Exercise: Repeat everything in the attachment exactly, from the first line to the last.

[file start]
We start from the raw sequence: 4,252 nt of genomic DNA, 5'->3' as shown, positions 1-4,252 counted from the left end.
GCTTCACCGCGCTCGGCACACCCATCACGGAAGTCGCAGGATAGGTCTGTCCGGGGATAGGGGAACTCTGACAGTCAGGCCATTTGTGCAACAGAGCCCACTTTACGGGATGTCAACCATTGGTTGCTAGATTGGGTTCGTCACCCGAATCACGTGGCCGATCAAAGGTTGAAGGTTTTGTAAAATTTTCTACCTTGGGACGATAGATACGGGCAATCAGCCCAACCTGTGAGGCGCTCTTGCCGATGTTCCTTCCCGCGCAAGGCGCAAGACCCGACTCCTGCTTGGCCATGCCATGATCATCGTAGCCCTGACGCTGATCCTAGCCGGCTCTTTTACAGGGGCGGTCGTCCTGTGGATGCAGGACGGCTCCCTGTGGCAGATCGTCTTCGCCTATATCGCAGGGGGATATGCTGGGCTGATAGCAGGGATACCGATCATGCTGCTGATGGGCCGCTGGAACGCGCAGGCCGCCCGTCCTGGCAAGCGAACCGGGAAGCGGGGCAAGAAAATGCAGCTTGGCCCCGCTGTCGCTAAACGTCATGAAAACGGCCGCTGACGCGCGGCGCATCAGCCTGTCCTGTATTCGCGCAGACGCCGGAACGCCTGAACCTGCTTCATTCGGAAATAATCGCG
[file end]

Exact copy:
We start from the raw sequence: 4,252 nt of genomic DNA, 5'->3' as shown, positions 1-4,252 counted from the left end.
GCTTCACCGCGCTCGGCACACCCATCACGGAAGTCGCAGGATAGGTCTGTCCGGGGATAGGGGAACTCTGACAGTCAGGCCATTTGTGCAACAGAGCCCACTTTACGGGATGTCAACCATTGGTTGCTAGATTGGGTTCGTCACCCGAATCACGTGGCCGATCAAAGGTTGAAGGTTTTGTAAAATTTTCTACCTTGGGACGATAGATACGGGCAATCAGCCCAACCTGTGAGGCGCTCTTGCCGATGTTCCTTCCCGCGCAAGGCGCAAGACCCGACTCCTGCTTGGCCATGCCATGATCATCGTAGCCCTGACGCTGATCCTAGCCGGCTCTTTTACAGGGGCGGTCGTCCTGTGGATGCAGGACGGCTCCCTGTGGCAGATCGTCTTCGCCTATATCGCAGGGGGATATGCTGGGCTGATAGCAGGGATACCGATCATGCTGCTGATGGGCCGCTGGAACGCGCAGGCCGCCCGTCCTGGCAAGCGAACCGGGAAGCGGGGCAAGAAAATGCAGCTTGGCCCCGCTGTCGCTAAACGTCATGAAAACGGCCGCTGACGCGCGGCGCATCAGCCTGTCCTGTATTCGCGCAGACGCCGGAACGCCTGAACCTGCTTCATTCGGAAATAATCGCG